I'm Charged With a Crime! What Can an Attorney Do For Me?
Being charged with a crime is no fun. Your life and liberty are at stake. It can affect your reputation. Fortunately, there are things an attorney can do to help you mitigate the consequences. The following is a brief look at the criminal process, what you can likely expect, and what an attorney can help you with.
What Happens at a First Appearance?
The purpose of a first appearance is relatively simple. You'll be advised of your charges, your rights, and be given conditions of release/bail. You'll also be advised of your right to have an attorney, to include a granting of continuance to consult with counsel if necessary.
Depending on jurisdictional practice and/or strategy and preference, either a Rule 8 hearing (second appearance) will be scheduled, or the Rule 8 will be consolidated with the initial appearance and a Rule 11 Omnibus hearing will be scheduled. For a misdemeanor offense, you can possibly waive your first appearance and schedule out for a pre-trial, which is the misdemeanor equivalent of an omnibus.
An attorney at this stage can help you secure a lower and more reasonable bail amount than the state may be requesting. An attorney can also help you fight back against restrictive release conditions.
What Happens at an Omnibus Hearing/Pre-Trial?
By this stage, most if not all discovery should have taken place. A good defense attorney will comb through the material given by the state and find potential weaknesses, along with any evidence to challenge. Did the police wrongfully stop or seize you? Did the police wrongfully search you? Did the police search your house without a warrant? Did the police question you in custody without a Miranda warning? Etc. Defense can then make an argument to the court to throw out wrongfully obtained evidence or potentially dismiss the charges.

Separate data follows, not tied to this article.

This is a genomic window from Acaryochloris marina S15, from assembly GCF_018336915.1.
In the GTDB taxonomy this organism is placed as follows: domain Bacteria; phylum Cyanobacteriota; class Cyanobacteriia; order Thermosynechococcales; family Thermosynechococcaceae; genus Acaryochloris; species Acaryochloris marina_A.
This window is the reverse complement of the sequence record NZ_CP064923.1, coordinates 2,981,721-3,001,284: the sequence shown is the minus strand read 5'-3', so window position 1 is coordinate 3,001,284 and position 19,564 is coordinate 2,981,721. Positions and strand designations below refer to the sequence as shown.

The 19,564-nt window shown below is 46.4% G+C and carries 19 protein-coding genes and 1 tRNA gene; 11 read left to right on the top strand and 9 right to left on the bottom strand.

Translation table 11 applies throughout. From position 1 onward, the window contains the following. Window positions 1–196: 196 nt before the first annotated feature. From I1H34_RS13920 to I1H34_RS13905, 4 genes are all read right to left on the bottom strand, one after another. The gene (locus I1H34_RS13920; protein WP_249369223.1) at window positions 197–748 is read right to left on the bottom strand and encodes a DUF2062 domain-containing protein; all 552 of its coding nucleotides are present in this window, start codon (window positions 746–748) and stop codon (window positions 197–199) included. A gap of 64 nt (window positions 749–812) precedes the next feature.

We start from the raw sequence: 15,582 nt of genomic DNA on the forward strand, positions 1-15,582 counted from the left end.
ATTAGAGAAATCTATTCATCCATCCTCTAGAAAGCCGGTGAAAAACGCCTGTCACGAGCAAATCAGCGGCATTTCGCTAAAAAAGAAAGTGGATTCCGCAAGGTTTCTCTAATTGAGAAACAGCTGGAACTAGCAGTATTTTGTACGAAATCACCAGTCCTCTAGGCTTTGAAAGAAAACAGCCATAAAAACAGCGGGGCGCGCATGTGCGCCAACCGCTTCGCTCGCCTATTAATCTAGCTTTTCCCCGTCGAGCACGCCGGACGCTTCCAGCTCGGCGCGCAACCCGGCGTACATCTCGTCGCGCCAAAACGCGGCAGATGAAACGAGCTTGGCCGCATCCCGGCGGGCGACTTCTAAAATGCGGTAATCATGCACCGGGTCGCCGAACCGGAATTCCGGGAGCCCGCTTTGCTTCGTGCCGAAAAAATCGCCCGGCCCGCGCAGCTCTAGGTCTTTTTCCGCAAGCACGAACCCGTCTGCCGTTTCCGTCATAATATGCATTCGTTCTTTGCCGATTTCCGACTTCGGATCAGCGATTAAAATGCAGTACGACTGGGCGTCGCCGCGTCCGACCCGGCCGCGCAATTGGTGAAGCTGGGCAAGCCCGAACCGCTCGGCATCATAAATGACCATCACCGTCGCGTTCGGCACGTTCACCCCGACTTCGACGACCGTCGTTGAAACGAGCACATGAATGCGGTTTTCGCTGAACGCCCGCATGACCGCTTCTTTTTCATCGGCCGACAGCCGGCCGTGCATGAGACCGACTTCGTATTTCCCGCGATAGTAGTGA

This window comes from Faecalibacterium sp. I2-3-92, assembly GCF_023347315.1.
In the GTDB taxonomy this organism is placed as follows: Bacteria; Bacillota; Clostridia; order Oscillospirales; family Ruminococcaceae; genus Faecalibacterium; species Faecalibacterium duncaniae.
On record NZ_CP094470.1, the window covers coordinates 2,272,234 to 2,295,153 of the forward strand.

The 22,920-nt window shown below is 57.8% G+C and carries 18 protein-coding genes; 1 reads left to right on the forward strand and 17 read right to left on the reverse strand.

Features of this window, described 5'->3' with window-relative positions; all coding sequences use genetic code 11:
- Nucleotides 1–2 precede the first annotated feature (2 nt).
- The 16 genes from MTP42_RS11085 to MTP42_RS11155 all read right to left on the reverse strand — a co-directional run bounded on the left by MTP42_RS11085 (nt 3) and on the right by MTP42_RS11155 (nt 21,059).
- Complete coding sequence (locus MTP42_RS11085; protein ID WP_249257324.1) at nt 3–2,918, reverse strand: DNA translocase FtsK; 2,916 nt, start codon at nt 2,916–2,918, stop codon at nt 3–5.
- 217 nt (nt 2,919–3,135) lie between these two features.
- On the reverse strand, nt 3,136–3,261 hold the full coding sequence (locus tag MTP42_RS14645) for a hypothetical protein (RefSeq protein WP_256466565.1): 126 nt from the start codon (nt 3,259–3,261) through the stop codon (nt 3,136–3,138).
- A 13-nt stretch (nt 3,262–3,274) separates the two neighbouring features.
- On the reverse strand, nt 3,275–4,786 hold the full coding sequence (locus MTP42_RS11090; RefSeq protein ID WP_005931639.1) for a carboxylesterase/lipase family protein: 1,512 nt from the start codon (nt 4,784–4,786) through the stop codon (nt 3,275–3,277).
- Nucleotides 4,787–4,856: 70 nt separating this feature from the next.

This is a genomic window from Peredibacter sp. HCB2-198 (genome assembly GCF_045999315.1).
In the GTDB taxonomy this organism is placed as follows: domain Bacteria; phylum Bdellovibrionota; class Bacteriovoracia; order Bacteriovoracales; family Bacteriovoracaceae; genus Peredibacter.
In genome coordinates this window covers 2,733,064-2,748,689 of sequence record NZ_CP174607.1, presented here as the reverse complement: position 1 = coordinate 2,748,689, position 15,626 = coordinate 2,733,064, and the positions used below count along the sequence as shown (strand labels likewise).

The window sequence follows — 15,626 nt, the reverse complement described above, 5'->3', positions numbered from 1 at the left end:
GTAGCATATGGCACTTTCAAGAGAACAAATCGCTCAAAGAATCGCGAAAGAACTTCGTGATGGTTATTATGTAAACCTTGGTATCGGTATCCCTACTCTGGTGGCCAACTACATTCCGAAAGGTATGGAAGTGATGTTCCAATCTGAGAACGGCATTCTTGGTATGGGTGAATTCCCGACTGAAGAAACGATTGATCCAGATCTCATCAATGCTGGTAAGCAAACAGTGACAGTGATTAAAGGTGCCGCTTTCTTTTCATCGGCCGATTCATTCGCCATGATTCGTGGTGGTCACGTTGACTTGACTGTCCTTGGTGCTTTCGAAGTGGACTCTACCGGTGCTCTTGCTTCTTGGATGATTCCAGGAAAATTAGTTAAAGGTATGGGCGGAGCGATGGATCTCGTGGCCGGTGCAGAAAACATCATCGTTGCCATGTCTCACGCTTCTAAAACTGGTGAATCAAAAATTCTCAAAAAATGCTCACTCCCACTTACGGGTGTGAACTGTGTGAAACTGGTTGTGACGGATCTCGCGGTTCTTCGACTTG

Also, at this stage, often the defense and prosecution will attempt to work out a plea deal, though acceptance of any deal is completely in the hands of a client. I can only advise you on the strengths and weaknesses of any plea deal offered.
If no plea arrangement is reached, then you have the right to a trial. A trial is generally in front of a jury, but can also be in front of a judge if you want. A good defense attorney will help secure a more sympathetic jury panel, cross-examine state witnesses efficiently, present evidence on your behalf, and convince a jury to find you not-guilty on some or all charges you face.
Should you plead guilty or be found guilty at trial, not all is over. A good defense attorney can still argue that your sentence should be lighter than what the State seeks. Sentencing is generally done within a set of guidelines, called the Sentencing Guidelines. However, there are situations and circumstances where a judge can depart from those guidelines. A defense attorney can attempt to seek probation rather than jail/prison time, less time than what the guidelines call for, etc.